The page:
Lessons in To Kill a Mockingbird
As children grow up, they often learn many lessons about life. Life lessons may be positive or negative, but all children are exposed to those as they mature to adulthood. Harper Lee’s novel, To Kill a Mockingbird, reveals those lessons through Hem and Scout finch, children of Atticus Finch, a lawyer. Set in the 1930’s, Depression in Maycomb, Alabama, Scout and Jem gain many insights about life as they interact with the town’s various citizens. The life lessons they learn include showing courage in the face of difficulties, not judging others, and fighting against racial prejudice.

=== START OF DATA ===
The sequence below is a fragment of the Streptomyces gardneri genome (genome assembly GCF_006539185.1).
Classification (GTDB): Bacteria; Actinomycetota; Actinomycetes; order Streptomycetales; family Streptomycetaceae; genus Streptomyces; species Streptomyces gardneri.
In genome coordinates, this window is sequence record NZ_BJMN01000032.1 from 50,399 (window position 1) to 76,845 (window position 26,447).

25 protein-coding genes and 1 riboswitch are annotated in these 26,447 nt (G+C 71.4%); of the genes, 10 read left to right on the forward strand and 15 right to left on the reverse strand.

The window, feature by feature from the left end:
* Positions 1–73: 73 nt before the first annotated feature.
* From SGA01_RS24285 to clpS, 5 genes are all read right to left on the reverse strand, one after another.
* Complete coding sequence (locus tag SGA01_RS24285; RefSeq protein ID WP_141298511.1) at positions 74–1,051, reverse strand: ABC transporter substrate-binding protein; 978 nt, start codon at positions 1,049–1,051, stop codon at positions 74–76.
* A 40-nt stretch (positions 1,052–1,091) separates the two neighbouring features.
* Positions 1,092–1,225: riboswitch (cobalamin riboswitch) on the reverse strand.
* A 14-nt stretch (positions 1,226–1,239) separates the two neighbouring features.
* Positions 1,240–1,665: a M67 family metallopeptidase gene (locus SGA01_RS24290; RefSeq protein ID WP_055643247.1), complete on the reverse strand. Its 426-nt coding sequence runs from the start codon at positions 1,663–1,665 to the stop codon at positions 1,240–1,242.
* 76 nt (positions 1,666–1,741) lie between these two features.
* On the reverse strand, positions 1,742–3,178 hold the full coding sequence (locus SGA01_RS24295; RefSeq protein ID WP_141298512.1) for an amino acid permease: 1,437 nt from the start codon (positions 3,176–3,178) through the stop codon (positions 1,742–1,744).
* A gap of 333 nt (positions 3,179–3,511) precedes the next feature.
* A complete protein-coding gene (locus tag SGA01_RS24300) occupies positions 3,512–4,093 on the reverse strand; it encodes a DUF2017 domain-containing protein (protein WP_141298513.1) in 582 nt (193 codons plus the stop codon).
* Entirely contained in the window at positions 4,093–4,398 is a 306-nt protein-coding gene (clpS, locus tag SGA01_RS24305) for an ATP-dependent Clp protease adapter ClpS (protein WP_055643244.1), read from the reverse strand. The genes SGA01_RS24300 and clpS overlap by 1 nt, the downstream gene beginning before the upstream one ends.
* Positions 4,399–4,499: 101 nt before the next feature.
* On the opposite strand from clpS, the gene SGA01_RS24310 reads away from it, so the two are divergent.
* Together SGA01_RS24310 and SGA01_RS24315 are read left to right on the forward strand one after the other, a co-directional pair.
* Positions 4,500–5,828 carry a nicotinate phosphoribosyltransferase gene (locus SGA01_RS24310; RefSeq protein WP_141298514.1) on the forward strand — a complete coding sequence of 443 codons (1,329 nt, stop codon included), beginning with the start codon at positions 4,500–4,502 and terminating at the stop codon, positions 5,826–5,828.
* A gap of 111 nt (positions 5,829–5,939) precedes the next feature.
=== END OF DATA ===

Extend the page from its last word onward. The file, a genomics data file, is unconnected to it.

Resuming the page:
To start with, a major life lesson Scout and Jem Finch learn is not to judge others until you step into their shoes and see life how the other person sees it. Jem and Scout learn this important lesson from Atticus. An example of this is when Scout was making the new teacher irate because Scout already knew how to read. Scout knew how to read because she read with her dad almost every night. Miss Caroline, the teacher, told her to tell her dad to stop reading with her. Scout loved to read with Atticus, which in turn annoyed Scout. Atticus steps in, however, and says to Scout not to judge someone until you see their side of the story. Atticus says “’You never really understand a person until you consider things from his point of view… until you climb into his skin and walk around in it.’” (Lee 22). Atticus explains to Scout that it was Miss Caroline’s first year teaching and that she had just been taught a new way to teach things, the Dewey Decimal System. A different example of how not judging others is a life lesson is at the end of the novel when Scout is on Arthur Radley’s porch, and she realizes what life is like for Arthur Radley. She realizes that Arthur Radley can see the entire neighborhood, and that he doesn’t need to go out, because he can experience the feeling of living in the neighborhood just by looking out of his front window.
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